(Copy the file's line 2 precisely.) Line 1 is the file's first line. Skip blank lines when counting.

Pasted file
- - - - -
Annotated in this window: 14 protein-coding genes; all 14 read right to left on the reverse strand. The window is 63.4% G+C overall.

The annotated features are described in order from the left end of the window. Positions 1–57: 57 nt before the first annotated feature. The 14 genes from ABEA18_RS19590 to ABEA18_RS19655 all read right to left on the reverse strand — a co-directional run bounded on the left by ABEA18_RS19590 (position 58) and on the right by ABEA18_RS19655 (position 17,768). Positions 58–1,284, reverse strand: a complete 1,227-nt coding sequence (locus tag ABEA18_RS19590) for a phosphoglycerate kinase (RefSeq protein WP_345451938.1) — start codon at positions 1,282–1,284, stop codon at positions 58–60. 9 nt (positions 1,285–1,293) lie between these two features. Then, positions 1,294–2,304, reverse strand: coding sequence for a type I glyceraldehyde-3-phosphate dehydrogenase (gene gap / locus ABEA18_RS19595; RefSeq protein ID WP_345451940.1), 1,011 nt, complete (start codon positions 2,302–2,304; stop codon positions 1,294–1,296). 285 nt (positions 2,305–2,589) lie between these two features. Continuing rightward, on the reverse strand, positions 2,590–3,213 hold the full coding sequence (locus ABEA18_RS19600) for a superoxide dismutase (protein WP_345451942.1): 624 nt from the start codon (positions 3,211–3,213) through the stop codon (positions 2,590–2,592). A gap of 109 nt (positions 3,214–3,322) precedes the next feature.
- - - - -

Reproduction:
The annotated features are described in order from the left end of the window. Positions 1–57: 57 nt before the first annotated feature. The 14 genes from ABEA18_RS19590 to ABEA18_RS19655 all read right to left on the reverse strand — a co-directional run bounded on the left by ABEA18_RS19590 (position 58) and on the right by ABEA18_RS19655 (position 17,768). Positions 58–1,284, reverse strand: a complete 1,227-nt coding sequence (locus tag ABEA18_RS19590) for a phosphoglycerate kinase (RefSeq protein WP_345451938.1) — start codon at positions 1,282–1,284, stop codon at positions 58–60. 9 nt (positions 1,285–1,293) lie between these two features. Then, positions 1,294–2,304, reverse strand: coding sequence for a type I glyceraldehyde-3-phosphate dehydrogenase (gene gap / locus ABEA18_RS19595; RefSeq protein ID WP_345451940.1), 1,011 nt, complete (start codon positions 2,302–2,304; stop codon positions 1,294–1,296). 285 nt (positions 2,305–2,589) lie between these two features. Continuing rightward, on the reverse strand, positions 2,590–3,213 hold the full coding sequence (locus ABEA18_RS19600) for a superoxide dismutase (protein WP_345451942.1): 624 nt from the start codon (positions 3,211–3,213) through the stop codon (positions 2,590–2,592). A gap of 109 nt (positions 3,214–3,322) precedes the next feature.